This blog feature was created by Lost in a Story
Which one of us is not drowning in TBR books, ammarite? I’ve been meaning to sort out my digital TBR pile on Goodreads, and coming across Lia’s Down the Rabbit Hole feature on her blog was the kick in the butt I needed.
It works like this:
- Go to your goodreads to-read shelf.
- Order on ascending date added.
- Take the first 5 (or 10 if you’re feeling adventurous) books. Of course if you do this weekly, you start where you left off the last time.
- Read the synopses of the books
- Decide: keep it or should it go?
This week’s books:
We begin in the early 1900s, when Tomás discovers an ancient journal and sets out from Lisbon in one of the very first motor cars in Portugal in search of the strange treasure the journal describes. Thirty-five years later, a pathologist devoted to the novels of Agatha Christie, whose wife has possibly been murdered, finds himself drawn into Tomás’s quest. Fifty years later, Senator Peter Tovy of Ottawa, grieving the death of his own beloved wife, rescues a chimpanzee from an Oklahoma research facility and takes it to live with him in his ancestral village in northern Portugal, where the strands of all three stories miraculously mesh together.
I added this book on the recommendation of a friend. I always enjoy stories that span mutliple time periods, and this one is set in Portugal, so it’s definitely a keeper. Plus, I already own it.
Should you show up for the big meeting or duck out with Debby, the weird woman from HR who keeps making suggestive comments about FDR? Play the fatty lump in your back for office-wide sympathy, or dive into a WebMD spiral that can only end in “cancer?” Tell someone about the weird genital-fondling that’s happening at the crystal healer’s, or just accept that this is the best substitution you’ll find for love, today…or maybe ever?
In CYOM: TOA, you have countless “options,” but they rarely end well. It’s okay, though. A life of adventure would require so many uncomfortable sleeping situations. Besides, you have dental.
I loved choose your own adventures books when I was a kid. I don’t remember how I stumbled onto this ‘adult version’, but it sounds hilarious, and I’m still looking forward to reading it.
When a group of people capture Penryn’s sister Paige, thinking she’s a monster, the situation ends in a massacre. Paige disappears. Humans are terrified. Mom is heartbroken.
Penryn drives through the streets of San Francisco looking for Paige. Why are the streets so empty? Where is everybody? Her search leads her into the heart of the angels’ secret plans where she catches a glimpse of their motivations, and learns the horrifying extent to which the angels are willing to go.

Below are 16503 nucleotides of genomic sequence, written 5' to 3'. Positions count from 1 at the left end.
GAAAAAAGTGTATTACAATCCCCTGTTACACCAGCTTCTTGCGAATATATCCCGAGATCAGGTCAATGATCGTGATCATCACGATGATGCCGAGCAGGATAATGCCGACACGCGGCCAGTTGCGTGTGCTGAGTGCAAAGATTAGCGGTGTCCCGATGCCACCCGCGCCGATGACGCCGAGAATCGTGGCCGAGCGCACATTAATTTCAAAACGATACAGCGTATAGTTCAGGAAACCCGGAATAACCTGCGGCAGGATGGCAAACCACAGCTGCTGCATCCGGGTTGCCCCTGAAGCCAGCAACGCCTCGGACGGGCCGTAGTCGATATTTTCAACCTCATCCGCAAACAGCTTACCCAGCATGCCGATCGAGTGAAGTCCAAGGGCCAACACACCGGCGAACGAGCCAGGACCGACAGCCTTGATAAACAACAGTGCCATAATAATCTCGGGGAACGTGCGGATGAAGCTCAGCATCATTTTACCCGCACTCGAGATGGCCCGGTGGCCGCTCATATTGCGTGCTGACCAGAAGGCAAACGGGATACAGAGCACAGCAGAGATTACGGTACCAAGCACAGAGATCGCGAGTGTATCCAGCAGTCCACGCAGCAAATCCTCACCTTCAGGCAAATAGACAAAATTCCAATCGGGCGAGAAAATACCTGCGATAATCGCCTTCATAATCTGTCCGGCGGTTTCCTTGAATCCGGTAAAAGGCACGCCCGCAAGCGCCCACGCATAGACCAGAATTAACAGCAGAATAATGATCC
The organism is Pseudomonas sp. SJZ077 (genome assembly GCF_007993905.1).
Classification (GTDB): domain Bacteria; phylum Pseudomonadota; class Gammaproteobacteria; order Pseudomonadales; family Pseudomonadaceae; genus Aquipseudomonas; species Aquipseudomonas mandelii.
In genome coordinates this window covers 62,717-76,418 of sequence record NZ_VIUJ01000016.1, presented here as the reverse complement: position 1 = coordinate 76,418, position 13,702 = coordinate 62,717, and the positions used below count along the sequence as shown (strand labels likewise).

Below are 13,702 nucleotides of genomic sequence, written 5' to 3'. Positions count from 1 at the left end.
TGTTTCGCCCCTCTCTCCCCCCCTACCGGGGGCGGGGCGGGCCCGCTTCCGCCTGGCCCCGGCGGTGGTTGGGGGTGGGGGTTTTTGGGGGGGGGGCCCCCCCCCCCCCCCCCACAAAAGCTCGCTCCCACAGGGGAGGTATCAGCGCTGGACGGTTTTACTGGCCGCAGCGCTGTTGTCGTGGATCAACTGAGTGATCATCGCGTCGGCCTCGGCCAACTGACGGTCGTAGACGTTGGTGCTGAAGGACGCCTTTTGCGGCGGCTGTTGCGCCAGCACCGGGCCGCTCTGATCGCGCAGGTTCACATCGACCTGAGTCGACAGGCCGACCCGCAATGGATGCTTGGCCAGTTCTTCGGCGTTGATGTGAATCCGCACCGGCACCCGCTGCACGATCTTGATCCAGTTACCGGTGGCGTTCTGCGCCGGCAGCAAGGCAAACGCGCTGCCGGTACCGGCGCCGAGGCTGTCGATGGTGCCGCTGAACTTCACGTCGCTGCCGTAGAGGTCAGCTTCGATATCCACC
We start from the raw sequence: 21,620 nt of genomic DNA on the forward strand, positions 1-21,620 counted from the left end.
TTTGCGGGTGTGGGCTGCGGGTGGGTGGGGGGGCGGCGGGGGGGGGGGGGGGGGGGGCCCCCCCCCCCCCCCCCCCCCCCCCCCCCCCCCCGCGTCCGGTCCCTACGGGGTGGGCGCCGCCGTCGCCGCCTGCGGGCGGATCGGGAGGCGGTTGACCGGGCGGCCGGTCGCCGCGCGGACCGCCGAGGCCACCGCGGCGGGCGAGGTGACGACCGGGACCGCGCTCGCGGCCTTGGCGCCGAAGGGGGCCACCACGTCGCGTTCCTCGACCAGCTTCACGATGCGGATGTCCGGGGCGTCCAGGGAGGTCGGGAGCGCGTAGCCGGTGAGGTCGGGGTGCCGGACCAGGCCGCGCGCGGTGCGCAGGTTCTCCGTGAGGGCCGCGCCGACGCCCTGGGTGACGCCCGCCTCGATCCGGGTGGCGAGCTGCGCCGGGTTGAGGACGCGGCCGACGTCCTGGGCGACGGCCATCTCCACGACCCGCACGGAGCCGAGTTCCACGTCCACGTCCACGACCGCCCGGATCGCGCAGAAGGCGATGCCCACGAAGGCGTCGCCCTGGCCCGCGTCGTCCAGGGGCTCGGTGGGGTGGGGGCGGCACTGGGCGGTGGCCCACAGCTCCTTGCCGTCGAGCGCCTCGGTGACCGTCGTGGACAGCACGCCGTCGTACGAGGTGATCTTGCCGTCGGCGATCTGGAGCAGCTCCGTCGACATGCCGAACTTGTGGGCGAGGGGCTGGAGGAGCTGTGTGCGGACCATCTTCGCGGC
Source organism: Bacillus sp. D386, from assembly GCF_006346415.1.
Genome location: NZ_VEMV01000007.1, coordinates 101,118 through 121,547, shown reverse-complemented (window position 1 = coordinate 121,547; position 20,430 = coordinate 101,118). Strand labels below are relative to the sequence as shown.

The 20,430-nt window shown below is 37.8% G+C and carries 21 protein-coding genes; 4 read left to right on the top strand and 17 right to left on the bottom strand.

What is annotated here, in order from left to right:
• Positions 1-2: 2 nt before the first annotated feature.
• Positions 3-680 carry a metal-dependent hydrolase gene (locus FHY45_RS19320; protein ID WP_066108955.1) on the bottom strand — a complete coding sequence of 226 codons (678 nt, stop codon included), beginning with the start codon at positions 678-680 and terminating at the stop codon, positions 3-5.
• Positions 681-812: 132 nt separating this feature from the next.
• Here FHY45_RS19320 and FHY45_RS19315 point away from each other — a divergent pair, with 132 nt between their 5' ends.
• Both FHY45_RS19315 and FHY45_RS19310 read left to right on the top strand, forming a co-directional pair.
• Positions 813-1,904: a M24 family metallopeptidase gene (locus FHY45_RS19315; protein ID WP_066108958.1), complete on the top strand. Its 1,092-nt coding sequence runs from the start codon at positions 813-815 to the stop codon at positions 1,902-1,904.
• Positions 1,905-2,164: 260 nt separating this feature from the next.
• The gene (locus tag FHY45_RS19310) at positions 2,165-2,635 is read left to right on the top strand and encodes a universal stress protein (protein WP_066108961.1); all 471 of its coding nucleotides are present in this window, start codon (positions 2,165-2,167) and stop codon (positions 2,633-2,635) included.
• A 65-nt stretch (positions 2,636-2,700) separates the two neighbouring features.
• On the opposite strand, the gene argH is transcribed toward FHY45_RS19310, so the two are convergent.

Meanwhile, Raffe hunts for his wings. Without them, he can’t rejoin the angels, can’t take his rightful place as one of their leaders. When faced with recapturing his wings or helping Penryn survive, which will he choose?
World After is the sequel of Angelfall, which I loved. It will stay on my TBR, of course!
In 2001, 148 tattered and mould-covered notebooks were discovered lying among broken bricks in a skip on a building site in Cambridge. Tens of thousands of pages were filled to the edges with urgent handwriting. They were a small part of an intimate, anonymous diary, starting in 1952 and ending half a century later, a few weeks before the books were thrown out. Over five years, the award-winning biographer Alexander Masters uncovers the identity and real history of their author, with an astounding final revelation.
A Life Discarded is a true, shocking, poignant, often hilarious story of an ordinary life. The author of the diaries, known only as ‘I’, is the tragicomic patron saint of everyone who feels their life should have been more successful. Part thrilling detective story, part love story, part social history, A Life Discarded is also an account of two writers’ obsessions: of ‘I’s need to record every second of life and of Masters’ pursuit of this mysterious yet universal diarist.
I love history, I love learning about what life used to be like, so I am not passing up the chance to read someone’s real life journals that span half a century!
In Minatsol, being a dweller means that you are literally no better than dirt. In fact, dirt might actually be more useful than Willa. Her life will be one of servitude to the sols, the magic-blessed beings who could one day be chosen to become gods.
At least her outer village is far removed from the cities of the sols, and she won’t ever be forced to present herself to them… Until one small mistake changes everything, and Willa is awarded a position to serve at Blesswood, the top sol academy in the world—a position that she definitely did not earn.
Under the sudden, watchful eye of the gods, she will be tasked to serve the Abcurse brothers, five sols built of arrogance, perfection and power. They are almost gods themselves, and under their service she is either going to end up sentenced to death, or else they are going to ruin her so badly that she will wish for it.
I’m kind of on the fence about this one to be honest. I think I added it to my TBR cause it was on Kindle Unlimited? Hmmm… I guess since I’m not sure about it, and I have yet to make any cuts so far… It’s coming off the TBR!!
That’s it for this week! Do you agree with my decisions? Have I made a huge mistake dumping Trickery? Let me know!